An Opportunity to Help
Although the resource-constrained African region does not represent a significant commercial opportunity, it certainly represents a human opportunity. It is also an opportunity for Cerus to share its depth of experience and expertise in pathogen inactivation with African communities. Cerus, together with the University Hospitals of Geneva (HUG) and their Blood Transfusion Center (CTS), and the Transfusion Service of the Swiss Red Cross (Transfusion CRS Suisse), is committed to helping make pathogen inactivation a reality in Africa, by exploring ways to adapt the INTERCEPT Blood System (S-303) for Red Cells, for use in whole blood.
|The Need for Safe Blood in Africa
- The majority of blood transfusions in Africa are provided to pregnant women and to children, with children receiving more than any other patient group.
- Only ~40% of the demand for transfusions
is currently being met in Africa.
- >500,000 maternal deaths occur each year worldwide, the majority of which are in sub-Saharan Africa, where postpartum hemorrhage is the leading cause of
- Transfusion-transmitted infections are prevalent in local African blood donors, contributing to transmission-related infections to patients and restrictions and shortages for blood supply.
Securing Transfusion Safety Around the Globe
In developed countries, patients receive transfusions of individual blood components, either platelets, plasma or red blood cells, or a combination of these components. Cerus’ INTERCEPT Blood System for pathogen inactivation is currently being used to treat platelets and plasma to reduce the risk of transfusion-related infections. The company’s program for red blood cells, which is currently in clinical development, is designed to complete the pathogen inactivation capability for all three blood components regularly transfused in the developed world.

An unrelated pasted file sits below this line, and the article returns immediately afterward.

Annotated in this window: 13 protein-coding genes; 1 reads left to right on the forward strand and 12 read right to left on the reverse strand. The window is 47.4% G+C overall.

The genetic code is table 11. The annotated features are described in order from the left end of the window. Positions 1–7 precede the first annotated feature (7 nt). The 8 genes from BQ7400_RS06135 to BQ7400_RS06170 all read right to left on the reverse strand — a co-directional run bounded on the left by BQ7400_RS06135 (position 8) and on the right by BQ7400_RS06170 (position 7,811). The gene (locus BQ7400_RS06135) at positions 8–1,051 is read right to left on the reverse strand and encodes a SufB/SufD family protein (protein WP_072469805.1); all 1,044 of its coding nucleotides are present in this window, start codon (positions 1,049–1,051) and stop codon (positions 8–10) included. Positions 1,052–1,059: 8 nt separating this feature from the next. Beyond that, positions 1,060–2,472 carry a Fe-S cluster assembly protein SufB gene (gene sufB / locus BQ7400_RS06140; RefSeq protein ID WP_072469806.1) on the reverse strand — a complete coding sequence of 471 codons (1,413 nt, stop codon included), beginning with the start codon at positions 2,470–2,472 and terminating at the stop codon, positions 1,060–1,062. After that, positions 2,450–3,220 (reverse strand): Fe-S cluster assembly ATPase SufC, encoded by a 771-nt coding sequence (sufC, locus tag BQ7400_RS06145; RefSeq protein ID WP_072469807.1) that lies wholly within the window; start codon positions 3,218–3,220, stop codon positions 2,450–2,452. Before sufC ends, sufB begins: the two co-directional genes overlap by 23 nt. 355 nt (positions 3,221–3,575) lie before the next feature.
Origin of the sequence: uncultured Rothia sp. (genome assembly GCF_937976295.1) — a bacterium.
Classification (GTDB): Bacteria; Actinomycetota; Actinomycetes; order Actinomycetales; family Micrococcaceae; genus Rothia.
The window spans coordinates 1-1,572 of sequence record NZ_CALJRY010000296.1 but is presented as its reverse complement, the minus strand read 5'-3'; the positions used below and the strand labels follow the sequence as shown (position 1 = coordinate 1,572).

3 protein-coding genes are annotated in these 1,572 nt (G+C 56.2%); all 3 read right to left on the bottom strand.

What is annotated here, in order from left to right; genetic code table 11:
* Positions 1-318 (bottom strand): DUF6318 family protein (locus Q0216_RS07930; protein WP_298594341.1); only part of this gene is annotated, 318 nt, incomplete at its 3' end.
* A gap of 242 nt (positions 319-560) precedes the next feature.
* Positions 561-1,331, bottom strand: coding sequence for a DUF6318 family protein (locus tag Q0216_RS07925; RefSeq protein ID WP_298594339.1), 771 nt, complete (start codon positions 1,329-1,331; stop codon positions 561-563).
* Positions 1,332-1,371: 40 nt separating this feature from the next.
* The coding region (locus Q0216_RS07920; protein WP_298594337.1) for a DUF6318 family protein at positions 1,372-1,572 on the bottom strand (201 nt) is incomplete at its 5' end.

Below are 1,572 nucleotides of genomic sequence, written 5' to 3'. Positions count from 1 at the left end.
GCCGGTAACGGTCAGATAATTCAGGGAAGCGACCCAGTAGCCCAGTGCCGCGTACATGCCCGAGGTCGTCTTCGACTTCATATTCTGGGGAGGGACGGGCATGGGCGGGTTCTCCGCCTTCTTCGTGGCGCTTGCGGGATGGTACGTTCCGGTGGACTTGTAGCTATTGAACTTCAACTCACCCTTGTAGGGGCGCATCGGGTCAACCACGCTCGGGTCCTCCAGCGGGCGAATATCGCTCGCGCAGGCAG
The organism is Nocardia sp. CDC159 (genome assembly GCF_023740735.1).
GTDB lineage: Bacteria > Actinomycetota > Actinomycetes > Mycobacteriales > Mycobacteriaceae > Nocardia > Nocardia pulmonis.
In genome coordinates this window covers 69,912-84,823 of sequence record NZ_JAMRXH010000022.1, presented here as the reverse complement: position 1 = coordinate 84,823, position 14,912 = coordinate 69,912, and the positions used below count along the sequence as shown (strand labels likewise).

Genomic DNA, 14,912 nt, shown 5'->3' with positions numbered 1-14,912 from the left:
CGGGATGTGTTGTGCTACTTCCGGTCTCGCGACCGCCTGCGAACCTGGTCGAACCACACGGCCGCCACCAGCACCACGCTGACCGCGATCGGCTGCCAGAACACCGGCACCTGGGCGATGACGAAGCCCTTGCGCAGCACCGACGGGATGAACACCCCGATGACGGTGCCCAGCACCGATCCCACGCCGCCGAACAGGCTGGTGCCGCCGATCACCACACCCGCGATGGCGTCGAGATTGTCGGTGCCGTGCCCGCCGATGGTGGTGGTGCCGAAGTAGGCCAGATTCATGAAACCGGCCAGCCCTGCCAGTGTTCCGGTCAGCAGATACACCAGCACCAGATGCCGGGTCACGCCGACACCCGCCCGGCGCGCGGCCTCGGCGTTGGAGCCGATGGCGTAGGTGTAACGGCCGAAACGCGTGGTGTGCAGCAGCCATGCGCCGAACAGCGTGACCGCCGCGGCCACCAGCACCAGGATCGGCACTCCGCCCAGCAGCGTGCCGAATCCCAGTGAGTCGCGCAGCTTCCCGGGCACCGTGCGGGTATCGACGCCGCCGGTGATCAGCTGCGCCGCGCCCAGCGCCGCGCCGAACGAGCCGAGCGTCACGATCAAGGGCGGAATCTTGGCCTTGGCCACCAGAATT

But geographies like Africa present a very different challenge in transfusion medicine: namely, given the lack of appropriate resources and technology, whole blood transfusion– as opposed to blood components - is most frequently used to treat patients. Africa in particular is also faced with additional challenges to its blood supply, including shortages in available blood and elevated risks of transfusion-transmitted infections. These blood supply challenges can have devastating tolls on human health.
Stay tuned to this web page as Cerus and partners report on the progress of this collaboration.
March 26, 2014: Partnership to Initiate Development of Whole Blood Pathogen Inactivation for Sub Saharan Africa
Read the press release
Jan 15, 2013: Cerus and the University Hospital of Geneva presented data for pathogen inactivation of whole blood at the Global Maternal Health Conference (GMHC) in Arusha, Tanzania
July 7, 2012: Cerus presented data for pathogen inactivation of whole blood during the poster sessions at the 32nd International Congress of the ISBT in Cancun, Mexico.
- P-216: Frangible Anchor Effector Linker Compounds Structure Optimization for Pathogen Inactivation in Whole Blood (download poster)
- P-229: Whole Blood Pathogen Inactivation and Storage Using the S-303 Treatment System (download poster)
April 30, 2012: Cerus, the University Hospitals of Geneva, and the Transfusion Service of the Swiss Red Cross Intend to Collaborate on Whole Blood Pathogen Inactivation for Africa
Read the Press Release
Blood Transfusion Safety in Africa: A Literature Review of Infectious Disease and Organizational Challenges
Bloch EM, Vermeulen M, & Murphy E
Transfusion Medicine Reviews
, 2012 Apr;26:164-80
Read the abstract
Association between Anaemia during Pregnancy and Blood Loss at and after Delivery among Women with Vaginal Births in Pemba Island, Zanzibar, Tanzania
Kavle JA, Stoltzfus RJ, Witter F, et al.
J Health Popul Nutr, 2008 June;26(2):232–240.
Read the abstract & paper
Status of Blood Safety in the WHO African Region: Report of the 2006 Survey
Topko JB, Mainuka P, & Diarra-Nama AJ
World Health Organization
Read the report